25 million people sell on eBay; electronics, clothes, cars, art, the list is endless. If you have been considering joining them, now is the time to jump in. Starting in the spring of 2013, the online marketplace began changing several major policies to make it easier for you to sell your stuff.
eBay wants to go head to head with Amazon, so one of the major changes is to it’s fee structure. Whilte the new system is designed to attract big retailers, the streamlined fees make it much easier for newbies. There are also new policies that impact photographs, fixed pricing and shipping. Here’s how sellers can take advantage of the changes.
Starting in April 2013, the online auction site began simplifying seller fees. It will no longer charge sellers a listing fee to post items, with a few exceptions. The new fee structure lets you post up to 50 items a month – for free! In return, sellers pay eBay a flat fee of 10% of the final price, including shipping costs. If you list over 50 items a month, expect to pay up to $.30 for each additional listing.
Keep in mind, some categories will still charge listing fees, including: Real Estate, Motors and Heavy Equipment. There will also continue to be fees for Advanced listing upgrades like like larger pictures, listings in more than one category and international visibility. In many cases, the extra fees are worth it, but check the optional fees charts as upgrades differ by category and length of auction.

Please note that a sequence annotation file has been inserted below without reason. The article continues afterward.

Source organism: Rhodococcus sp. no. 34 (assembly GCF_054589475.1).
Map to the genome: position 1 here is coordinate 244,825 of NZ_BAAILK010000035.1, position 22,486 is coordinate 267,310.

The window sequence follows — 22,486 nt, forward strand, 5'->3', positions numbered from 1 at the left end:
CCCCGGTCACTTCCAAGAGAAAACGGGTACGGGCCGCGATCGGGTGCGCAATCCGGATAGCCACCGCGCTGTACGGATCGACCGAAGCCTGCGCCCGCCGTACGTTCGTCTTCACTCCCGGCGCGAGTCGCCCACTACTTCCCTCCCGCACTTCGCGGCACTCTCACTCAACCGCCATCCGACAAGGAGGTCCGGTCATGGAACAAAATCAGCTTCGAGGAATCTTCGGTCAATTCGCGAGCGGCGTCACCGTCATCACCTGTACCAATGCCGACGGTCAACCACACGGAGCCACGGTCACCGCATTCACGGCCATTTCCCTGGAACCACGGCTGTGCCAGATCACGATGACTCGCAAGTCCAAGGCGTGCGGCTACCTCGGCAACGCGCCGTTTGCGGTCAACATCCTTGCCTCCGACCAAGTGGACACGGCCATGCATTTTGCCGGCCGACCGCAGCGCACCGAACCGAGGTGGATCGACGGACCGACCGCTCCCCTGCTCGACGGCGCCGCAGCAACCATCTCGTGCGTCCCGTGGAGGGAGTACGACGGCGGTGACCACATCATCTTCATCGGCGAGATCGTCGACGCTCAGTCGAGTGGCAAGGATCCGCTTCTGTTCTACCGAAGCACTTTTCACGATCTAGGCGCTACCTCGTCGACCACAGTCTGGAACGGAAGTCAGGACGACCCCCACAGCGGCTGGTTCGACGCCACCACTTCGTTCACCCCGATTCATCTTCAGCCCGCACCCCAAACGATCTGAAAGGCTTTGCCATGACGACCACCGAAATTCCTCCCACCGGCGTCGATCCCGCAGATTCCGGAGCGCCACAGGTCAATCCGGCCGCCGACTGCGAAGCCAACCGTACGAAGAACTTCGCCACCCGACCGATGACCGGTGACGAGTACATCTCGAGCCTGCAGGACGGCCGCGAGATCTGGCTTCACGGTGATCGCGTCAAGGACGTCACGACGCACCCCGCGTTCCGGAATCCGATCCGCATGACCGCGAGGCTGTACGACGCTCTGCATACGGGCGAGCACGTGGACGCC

If you think you will list more than 50 items a month, Consumer FU recommends eBay’s new Store Subscriptions. Starting in May 2013, these new subscription models will give you hundreds of free listings and reduce the percentage of your final sales fees to as low as 4%. Subscription fees start at $15.95 a month.
Boost Search Results
The new fee structure will attract more sellers than ever, so you’ll want to make sure buyers see your products at the top of their search. Start by understanding how eBay ranks items in the Best Match search function often used by new buyers.The formula weighs things like sellers ratings, pricing and the relevance of your item to a specific search request. Here are the key elements to increasing your ranking.